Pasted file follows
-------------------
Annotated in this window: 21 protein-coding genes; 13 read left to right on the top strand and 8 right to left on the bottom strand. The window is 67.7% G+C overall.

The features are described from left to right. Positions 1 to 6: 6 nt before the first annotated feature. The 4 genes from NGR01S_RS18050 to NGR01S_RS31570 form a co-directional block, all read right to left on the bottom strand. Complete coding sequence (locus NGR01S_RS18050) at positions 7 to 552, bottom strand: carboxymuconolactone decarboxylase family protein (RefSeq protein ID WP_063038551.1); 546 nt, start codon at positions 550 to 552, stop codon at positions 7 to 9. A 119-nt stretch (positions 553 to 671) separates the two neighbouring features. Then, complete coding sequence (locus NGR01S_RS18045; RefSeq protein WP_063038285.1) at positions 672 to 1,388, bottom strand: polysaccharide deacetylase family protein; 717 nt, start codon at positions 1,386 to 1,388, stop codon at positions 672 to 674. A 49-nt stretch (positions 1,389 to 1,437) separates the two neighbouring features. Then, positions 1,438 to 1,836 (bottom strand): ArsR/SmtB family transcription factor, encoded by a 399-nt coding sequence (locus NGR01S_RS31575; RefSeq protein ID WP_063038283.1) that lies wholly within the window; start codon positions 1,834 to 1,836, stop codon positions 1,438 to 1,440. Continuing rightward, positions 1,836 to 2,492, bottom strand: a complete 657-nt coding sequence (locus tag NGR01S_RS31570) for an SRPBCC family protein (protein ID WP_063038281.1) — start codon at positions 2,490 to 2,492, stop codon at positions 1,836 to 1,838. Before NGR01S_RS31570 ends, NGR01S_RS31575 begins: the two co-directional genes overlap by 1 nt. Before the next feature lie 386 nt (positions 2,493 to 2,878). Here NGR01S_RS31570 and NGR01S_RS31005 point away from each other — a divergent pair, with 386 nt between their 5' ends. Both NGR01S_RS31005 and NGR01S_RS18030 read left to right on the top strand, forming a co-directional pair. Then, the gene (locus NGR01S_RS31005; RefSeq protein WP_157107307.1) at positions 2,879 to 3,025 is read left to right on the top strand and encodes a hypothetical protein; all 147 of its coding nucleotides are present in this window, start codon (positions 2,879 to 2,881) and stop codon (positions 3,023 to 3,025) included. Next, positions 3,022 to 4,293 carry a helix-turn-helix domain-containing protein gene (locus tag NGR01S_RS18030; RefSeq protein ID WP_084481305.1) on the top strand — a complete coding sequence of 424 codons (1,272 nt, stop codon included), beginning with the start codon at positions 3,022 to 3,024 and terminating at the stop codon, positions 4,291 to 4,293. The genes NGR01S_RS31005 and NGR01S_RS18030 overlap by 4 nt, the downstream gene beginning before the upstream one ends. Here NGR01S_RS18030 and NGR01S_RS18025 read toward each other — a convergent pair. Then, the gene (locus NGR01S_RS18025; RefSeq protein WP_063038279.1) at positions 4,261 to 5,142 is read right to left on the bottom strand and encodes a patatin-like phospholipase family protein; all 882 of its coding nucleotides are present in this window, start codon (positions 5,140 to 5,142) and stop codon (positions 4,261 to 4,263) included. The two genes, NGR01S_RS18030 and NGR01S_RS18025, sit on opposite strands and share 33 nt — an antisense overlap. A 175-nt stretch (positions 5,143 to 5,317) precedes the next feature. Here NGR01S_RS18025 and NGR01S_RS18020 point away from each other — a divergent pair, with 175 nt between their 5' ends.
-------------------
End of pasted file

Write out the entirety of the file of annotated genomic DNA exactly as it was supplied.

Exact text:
Annotated in this window: 21 protein-coding genes; 13 read left to right on the top strand and 8 right to left on the bottom strand. The window is 67.7% G+C overall.

The features are described from left to right. Positions 1 to 6: 6 nt before the first annotated feature. The 4 genes from NGR01S_RS18050 to NGR01S_RS31570 form a co-directional block, all read right to left on the bottom strand. Complete coding sequence (locus NGR01S_RS18050) at positions 7 to 552, bottom strand: carboxymuconolactone decarboxylase family protein (RefSeq protein ID WP_063038551.1); 546 nt, start codon at positions 550 to 552, stop codon at positions 7 to 9. A 119-nt stretch (positions 553 to 671) separates the two neighbouring features. Then, complete coding sequence (locus NGR01S_RS18045; RefSeq protein WP_063038285.1) at positions 672 to 1,388, bottom strand: polysaccharide deacetylase family protein; 717 nt, start codon at positions 1,386 to 1,388, stop codon at positions 672 to 674. A 49-nt stretch (positions 1,389 to 1,437) separates the two neighbouring features. Then, positions 1,438 to 1,836 (bottom strand): ArsR/SmtB family transcription factor, encoded by a 399-nt coding sequence (locus NGR01S_RS31575; RefSeq protein ID WP_063038283.1) that lies wholly within the window; start codon positions 1,834 to 1,836, stop codon positions 1,438 to 1,440. Continuing rightward, positions 1,836 to 2,492, bottom strand: a complete 657-nt coding sequence (locus tag NGR01S_RS31570) for an SRPBCC family protein (protein ID WP_063038281.1) — start codon at positions 2,490 to 2,492, stop codon at positions 1,836 to 1,838. Before NGR01S_RS31570 ends, NGR01S_RS31575 begins: the two co-directional genes overlap by 1 nt. Before the next feature lie 386 nt (positions 2,493 to 2,878). Here NGR01S_RS31570 and NGR01S_RS31005 point away from each other — a divergent pair, with 386 nt between their 5' ends. Both NGR01S_RS31005 and NGR01S_RS18030 read left to right on the top strand, forming a co-directional pair. Then, the gene (locus NGR01S_RS31005; RefSeq protein WP_157107307.1) at positions 2,879 to 3,025 is read left to right on the top strand and encodes a hypothetical protein; all 147 of its coding nucleotides are present in this window, start codon (positions 2,879 to 2,881) and stop codon (positions 3,023 to 3,025) included. Next, positions 3,022 to 4,293 carry a helix-turn-helix domain-containing protein gene (locus tag NGR01S_RS18030; RefSeq protein ID WP_084481305.1) on the top strand — a complete coding sequence of 424 codons (1,272 nt, stop codon included), beginning with the start codon at positions 3,022 to 3,024 and terminating at the stop codon, positions 4,291 to 4,293. The genes NGR01S_RS31005 and NGR01S_RS18030 overlap by 4 nt, the downstream gene beginning before the upstream one ends. Here NGR01S_RS18030 and NGR01S_RS18025 read toward each other — a convergent pair. Then, the gene (locus NGR01S_RS18025; RefSeq protein WP_063038279.1) at positions 4,261 to 5,142 is read right to left on the bottom strand and encodes a patatin-like phospholipase family protein; all 882 of its coding nucleotides are present in this window, start codon (positions 5,140 to 5,142) and stop codon (positions 4,261 to 4,263) included. The two genes, NGR01S_RS18030 and NGR01S_RS18025, sit on opposite strands and share 33 nt — an antisense overlap. A 175-nt stretch (positions 5,143 to 5,317) precedes the next feature. Here NGR01S_RS18025 and NGR01S_RS18020 point away from each other — a divergent pair, with 175 nt between their 5' ends.